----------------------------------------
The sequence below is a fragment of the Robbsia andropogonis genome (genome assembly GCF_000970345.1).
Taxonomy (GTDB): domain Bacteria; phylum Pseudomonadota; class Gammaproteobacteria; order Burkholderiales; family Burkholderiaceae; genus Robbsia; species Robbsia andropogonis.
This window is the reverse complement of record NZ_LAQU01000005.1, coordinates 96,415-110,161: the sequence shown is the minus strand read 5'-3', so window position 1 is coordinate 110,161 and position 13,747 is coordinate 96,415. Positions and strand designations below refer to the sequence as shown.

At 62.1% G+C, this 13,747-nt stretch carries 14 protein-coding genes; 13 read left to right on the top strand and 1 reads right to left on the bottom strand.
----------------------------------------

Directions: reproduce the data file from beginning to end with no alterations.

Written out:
The sequence below is a fragment of the Robbsia andropogonis genome (genome assembly GCF_000970345.1).
Taxonomy (GTDB): domain Bacteria; phylum Pseudomonadota; class Gammaproteobacteria; order Burkholderiales; family Burkholderiaceae; genus Robbsia; species Robbsia andropogonis.
This window is the reverse complement of record NZ_LAQU01000005.1, coordinates 96,415-110,161: the sequence shown is the minus strand read 5'-3', so window position 1 is coordinate 110,161 and position 13,747 is coordinate 96,415. Positions and strand designations below refer to the sequence as shown.

At 62.1% G+C, this 13,747-nt stretch carries 14 protein-coding genes; 13 read left to right on the top strand and 1 reads right to left on the bottom strand.